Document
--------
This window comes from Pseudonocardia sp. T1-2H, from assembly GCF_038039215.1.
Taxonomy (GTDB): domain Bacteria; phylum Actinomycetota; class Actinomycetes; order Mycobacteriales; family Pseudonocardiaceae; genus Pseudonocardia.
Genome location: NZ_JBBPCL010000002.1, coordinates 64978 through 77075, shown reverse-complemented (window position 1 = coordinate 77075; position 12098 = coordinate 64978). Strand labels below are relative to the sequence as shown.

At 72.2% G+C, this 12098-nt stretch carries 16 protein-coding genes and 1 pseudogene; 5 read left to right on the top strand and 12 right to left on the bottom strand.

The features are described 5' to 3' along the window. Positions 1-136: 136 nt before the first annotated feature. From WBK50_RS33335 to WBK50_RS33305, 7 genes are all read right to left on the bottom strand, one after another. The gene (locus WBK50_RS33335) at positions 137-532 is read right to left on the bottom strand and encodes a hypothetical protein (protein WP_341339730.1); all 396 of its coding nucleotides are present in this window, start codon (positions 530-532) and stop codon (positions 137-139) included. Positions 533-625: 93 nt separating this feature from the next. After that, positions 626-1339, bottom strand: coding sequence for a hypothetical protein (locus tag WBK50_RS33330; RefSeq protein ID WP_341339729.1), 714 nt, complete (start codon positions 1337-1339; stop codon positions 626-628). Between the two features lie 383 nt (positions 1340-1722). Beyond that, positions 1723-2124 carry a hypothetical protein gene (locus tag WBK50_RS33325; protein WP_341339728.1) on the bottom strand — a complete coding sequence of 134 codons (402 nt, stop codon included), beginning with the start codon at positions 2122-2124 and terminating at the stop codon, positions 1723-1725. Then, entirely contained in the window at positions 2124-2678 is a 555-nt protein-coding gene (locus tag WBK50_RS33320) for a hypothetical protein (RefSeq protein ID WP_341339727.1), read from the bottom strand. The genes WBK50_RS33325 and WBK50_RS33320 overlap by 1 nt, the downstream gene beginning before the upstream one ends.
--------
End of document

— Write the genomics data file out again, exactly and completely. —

This window comes from Pseudonocardia sp. T1-2H, from assembly GCF_038039215.1.
Taxonomy (GTDB): domain Bacteria; phylum Actinomycetota; class Actinomycetes; order Mycobacteriales; family Pseudonocardiaceae; genus Pseudonocardia.
Genome location: NZ_JBBPCL010000002.1, coordinates 64978 through 77075, shown reverse-complemented (window position 1 = coordinate 77075; position 12098 = coordinate 64978). Strand labels below are relative to the sequence as shown.

At 72.2% G+C, this 12098-nt stretch carries 16 protein-coding genes and 1 pseudogene; 5 read left to right on the top strand and 12 right to left on the bottom strand.

The features are described 5' to 3' along the window. Positions 1-136: 136 nt before the first annotated feature. From WBK50_RS33335 to WBK50_RS33305, 7 genes are all read right to left on the bottom strand, one after another. The gene (locus WBK50_RS33335) at positions 137-532 is read right to left on the bottom strand and encodes a hypothetical protein (protein WP_341339730.1); all 396 of its coding nucleotides are present in this window, start codon (positions 530-532) and stop codon (positions 137-139) included. Positions 533-625: 93 nt separating this feature from the next. After that, positions 626-1339, bottom strand: coding sequence for a hypothetical protein (locus tag WBK50_RS33330; RefSeq protein ID WP_341339729.1), 714 nt, complete (start codon positions 1337-1339; stop codon positions 626-628). Between the two features lie 383 nt (positions 1340-1722). Beyond that, positions 1723-2124 carry a hypothetical protein gene (locus tag WBK50_RS33325; protein WP_341339728.1) on the bottom strand — a complete coding sequence of 134 codons (402 nt, stop codon included), beginning with the start codon at positions 2122-2124 and terminating at the stop codon, positions 1723-1725. Then, entirely contained in the window at positions 2124-2678 is a 555-nt protein-coding gene (locus tag WBK50_RS33320) for a hypothetical protein (RefSeq protein ID WP_341339727.1), read from the bottom strand. The genes WBK50_RS33325 and WBK50_RS33320 overlap by 1 nt, the downstream gene beginning before the upstream one ends.